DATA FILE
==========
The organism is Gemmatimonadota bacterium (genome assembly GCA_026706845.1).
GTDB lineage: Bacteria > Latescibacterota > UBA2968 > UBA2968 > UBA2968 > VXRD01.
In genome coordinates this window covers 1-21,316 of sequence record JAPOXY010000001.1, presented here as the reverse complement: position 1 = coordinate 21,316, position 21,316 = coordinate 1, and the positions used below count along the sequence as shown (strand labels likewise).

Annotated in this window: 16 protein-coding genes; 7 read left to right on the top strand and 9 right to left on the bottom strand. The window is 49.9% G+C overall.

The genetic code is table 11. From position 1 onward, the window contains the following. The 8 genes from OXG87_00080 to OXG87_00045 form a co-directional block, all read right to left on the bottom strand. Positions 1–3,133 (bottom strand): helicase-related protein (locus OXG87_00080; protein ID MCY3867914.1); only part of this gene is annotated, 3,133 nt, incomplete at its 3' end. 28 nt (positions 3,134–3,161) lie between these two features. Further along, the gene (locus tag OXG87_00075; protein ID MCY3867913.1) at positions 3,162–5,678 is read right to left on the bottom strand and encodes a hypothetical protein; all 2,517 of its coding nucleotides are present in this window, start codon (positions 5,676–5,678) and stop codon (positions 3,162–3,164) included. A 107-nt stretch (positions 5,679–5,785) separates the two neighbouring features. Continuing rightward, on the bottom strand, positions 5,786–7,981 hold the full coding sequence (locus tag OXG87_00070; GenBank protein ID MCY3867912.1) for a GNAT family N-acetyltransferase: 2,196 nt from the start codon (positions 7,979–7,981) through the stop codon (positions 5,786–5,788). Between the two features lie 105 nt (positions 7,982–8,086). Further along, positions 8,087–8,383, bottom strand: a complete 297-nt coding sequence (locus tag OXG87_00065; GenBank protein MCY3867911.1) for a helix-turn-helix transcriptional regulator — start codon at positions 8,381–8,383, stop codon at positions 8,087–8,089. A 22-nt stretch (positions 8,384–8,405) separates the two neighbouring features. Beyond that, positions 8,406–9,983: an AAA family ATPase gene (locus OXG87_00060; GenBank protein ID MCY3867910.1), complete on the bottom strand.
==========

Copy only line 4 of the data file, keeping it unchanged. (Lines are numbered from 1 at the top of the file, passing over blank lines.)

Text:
Annotated in this window: 16 protein-coding genes; 7 read left to right on the top strand and 9 right to left on the bottom strand. The window is 49.9% G+C overall.